Fashion Revolution Day – has fast fashion had its day?

“Fast fashion is fast food” argued the founders of ethical online store Zady last week on Business of Fashion. Millennials are, apparently, losing interest in food that isn’t honest about where it comes from. Whole Foods is gaining ground over MacDonalds. Apparently. In the same way, we should expect fashion chains who are honest and open about their supply chain to be more successful than those who aren’t, the logic goes.

It is onto this stage that Fashion Revolution Day enters: brand transparency is the future, ignore it at your peril. The international reactiveness of social media and the internet asks German fashion consumers to post photos of themselves with their clothes inside out (#insideout y’all, because nothing is complete these days without its own hashtag!) as part of the day that asks consumers to be more curious about where their clothes have come from. Prompted by the Rana Plaza factory collapse in Bangladesh on this day last year, 24 April 2013, in which 1113 workers died and many more were injured, Fashion Revolution Day says “enough is enough”.

Magdalena Schaffrin, Communications Director of the Fashion Revolution Day, says:

“We believe in a fashion industry that values people, the environment, creativity and profit in equal measure. Fashion Revolution is about building a future where an accident like the one at Rana Plaza never happens again. We believe knowing who made our clothes is the first step in transforming the fashion industry. Knowing who made our clothes requires transparency, and this implies openness, honesty, communication and accountability. It’s about re-connecting broken links and celebrating the relationship between shoppers and the people who make our clothes, shoes, accessories and jewellery – all the things we call fashion.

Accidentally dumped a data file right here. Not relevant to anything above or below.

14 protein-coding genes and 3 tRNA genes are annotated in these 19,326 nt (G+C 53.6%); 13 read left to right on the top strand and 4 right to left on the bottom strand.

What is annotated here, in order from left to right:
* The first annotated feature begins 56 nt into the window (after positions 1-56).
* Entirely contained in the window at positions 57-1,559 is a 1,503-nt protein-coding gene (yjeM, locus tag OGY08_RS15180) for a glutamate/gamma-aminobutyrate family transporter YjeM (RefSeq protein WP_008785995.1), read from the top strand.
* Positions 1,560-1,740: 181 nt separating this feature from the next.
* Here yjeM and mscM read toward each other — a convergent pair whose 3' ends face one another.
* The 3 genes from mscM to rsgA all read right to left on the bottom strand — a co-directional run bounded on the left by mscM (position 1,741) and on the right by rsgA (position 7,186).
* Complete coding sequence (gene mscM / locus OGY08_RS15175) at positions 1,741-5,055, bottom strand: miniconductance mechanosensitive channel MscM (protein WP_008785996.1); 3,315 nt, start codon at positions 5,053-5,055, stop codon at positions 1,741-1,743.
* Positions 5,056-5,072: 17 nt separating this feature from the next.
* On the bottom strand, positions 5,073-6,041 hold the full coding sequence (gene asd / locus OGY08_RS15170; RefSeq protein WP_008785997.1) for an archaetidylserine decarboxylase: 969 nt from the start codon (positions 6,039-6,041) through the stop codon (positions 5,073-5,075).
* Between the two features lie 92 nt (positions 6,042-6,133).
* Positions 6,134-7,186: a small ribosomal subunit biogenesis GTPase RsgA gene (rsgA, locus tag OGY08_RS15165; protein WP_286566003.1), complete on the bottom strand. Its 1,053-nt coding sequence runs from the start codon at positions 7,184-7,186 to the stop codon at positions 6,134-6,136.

Rana Plaza has opened up a policy window for significant change in the sector. It gives us an opportunity to set a new agenda to overcome the causes. On this first anniversary of the Rana Plaza disaster, we’ll start by remembering its victims and raising awareness of the fashion industry’s biggest challenges.”

Who made your clothes?


The Sandretto Re Rebaudengo collection in Berlin